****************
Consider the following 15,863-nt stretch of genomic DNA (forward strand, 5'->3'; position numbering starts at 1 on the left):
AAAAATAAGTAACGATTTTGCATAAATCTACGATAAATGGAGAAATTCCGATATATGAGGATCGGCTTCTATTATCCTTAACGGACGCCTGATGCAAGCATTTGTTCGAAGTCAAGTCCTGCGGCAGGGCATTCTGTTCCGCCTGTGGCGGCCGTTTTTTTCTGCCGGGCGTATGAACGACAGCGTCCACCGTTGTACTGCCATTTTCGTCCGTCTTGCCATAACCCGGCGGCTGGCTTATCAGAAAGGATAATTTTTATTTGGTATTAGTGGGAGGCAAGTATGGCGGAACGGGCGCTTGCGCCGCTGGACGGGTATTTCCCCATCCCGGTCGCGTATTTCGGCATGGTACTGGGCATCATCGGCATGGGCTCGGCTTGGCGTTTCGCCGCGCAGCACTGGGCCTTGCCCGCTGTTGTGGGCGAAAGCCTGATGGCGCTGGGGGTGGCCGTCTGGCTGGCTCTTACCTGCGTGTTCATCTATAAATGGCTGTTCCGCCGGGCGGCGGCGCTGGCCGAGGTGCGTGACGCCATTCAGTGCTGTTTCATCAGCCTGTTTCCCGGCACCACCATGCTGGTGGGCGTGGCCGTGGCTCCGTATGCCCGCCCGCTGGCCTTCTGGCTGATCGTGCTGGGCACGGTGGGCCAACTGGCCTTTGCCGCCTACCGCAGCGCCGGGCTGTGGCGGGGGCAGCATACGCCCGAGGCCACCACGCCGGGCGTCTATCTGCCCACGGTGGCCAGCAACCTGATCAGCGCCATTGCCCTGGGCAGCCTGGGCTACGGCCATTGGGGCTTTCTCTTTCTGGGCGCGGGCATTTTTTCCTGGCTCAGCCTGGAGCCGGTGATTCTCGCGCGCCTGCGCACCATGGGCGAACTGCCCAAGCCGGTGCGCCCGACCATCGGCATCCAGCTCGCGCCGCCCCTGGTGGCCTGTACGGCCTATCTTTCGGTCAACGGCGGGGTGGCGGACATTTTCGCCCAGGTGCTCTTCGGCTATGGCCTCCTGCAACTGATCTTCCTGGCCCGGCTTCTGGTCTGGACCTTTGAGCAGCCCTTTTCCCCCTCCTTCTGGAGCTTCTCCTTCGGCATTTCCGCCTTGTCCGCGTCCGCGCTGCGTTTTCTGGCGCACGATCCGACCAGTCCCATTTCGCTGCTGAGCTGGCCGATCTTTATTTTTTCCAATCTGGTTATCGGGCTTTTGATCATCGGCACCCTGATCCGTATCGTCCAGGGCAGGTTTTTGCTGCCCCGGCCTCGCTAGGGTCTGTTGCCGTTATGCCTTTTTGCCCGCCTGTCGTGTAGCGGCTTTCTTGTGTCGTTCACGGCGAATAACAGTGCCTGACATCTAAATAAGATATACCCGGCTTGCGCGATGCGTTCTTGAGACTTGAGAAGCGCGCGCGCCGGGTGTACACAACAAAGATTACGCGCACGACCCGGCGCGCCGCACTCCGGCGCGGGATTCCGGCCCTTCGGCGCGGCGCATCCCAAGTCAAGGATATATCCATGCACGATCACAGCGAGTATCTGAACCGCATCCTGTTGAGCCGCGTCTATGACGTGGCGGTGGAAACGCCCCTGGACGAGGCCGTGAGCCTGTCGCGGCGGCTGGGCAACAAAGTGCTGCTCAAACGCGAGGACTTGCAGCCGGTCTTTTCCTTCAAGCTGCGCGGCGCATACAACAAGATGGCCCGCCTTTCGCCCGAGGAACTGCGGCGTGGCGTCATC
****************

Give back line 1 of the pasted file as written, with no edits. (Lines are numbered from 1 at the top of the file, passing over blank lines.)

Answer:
Consider the following 15,863-nt stretch of genomic DNA (forward strand, 5'->3'; position numbering starts at 1 on the left):